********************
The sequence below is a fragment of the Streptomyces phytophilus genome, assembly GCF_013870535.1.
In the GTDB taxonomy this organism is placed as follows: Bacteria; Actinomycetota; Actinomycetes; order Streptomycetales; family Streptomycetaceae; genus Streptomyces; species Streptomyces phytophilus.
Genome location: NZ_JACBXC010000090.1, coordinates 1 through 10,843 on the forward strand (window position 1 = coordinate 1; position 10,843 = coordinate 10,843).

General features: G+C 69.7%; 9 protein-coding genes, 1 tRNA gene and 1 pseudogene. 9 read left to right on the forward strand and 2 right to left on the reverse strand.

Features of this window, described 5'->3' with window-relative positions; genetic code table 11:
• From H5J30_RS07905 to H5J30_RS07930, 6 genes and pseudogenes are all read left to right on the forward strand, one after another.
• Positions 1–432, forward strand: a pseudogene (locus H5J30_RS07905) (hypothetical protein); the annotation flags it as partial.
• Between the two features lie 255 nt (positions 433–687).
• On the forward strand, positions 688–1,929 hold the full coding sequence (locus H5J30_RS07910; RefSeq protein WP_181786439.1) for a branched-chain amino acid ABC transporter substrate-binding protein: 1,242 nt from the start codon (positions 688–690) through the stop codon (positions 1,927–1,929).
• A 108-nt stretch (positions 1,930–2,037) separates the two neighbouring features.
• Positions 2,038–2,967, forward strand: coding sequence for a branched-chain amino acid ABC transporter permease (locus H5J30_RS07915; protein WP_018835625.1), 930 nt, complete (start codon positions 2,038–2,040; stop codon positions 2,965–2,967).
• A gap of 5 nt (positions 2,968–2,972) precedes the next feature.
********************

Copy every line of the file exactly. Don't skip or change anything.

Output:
The sequence below is a fragment of the Streptomyces phytophilus genome, assembly GCF_013870535.1.
In the GTDB taxonomy this organism is placed as follows: Bacteria; Actinomycetota; Actinomycetes; order Streptomycetales; family Streptomycetaceae; genus Streptomyces; species Streptomyces phytophilus.
Genome location: NZ_JACBXC010000090.1, coordinates 1 through 10,843 on the forward strand (window position 1 = coordinate 1; position 10,843 = coordinate 10,843).

General features: G+C 69.7%; 9 protein-coding genes, 1 tRNA gene and 1 pseudogene. 9 read left to right on the forward strand and 2 right to left on the reverse strand.

Features of this window, described 5'->3' with window-relative positions; genetic code table 11:
• From H5J30_RS07905 to H5J30_RS07930, 6 genes and pseudogenes are all read left to right on the forward strand, one after another.
• Positions 1–432, forward strand: a pseudogene (locus H5J30_RS07905) (hypothetical protein); the annotation flags it as partial.
• Between the two features lie 255 nt (positions 433–687).
• On the forward strand, positions 688–1,929 hold the full coding sequence (locus H5J30_RS07910; RefSeq protein WP_181786439.1) for a branched-chain amino acid ABC transporter substrate-binding protein: 1,242 nt from the start codon (positions 688–690) through the stop codon (positions 1,927–1,929).
• A 108-nt stretch (positions 1,930–2,037) separates the two neighbouring features.
• Positions 2,038–2,967, forward strand: coding sequence for a branched-chain amino acid ABC transporter permease (locus H5J30_RS07915; protein WP_018835625.1), 930 nt, complete (start codon positions 2,038–2,040; stop codon positions 2,965–2,967).
• A gap of 5 nt (positions 2,968–2,972) precedes the next feature.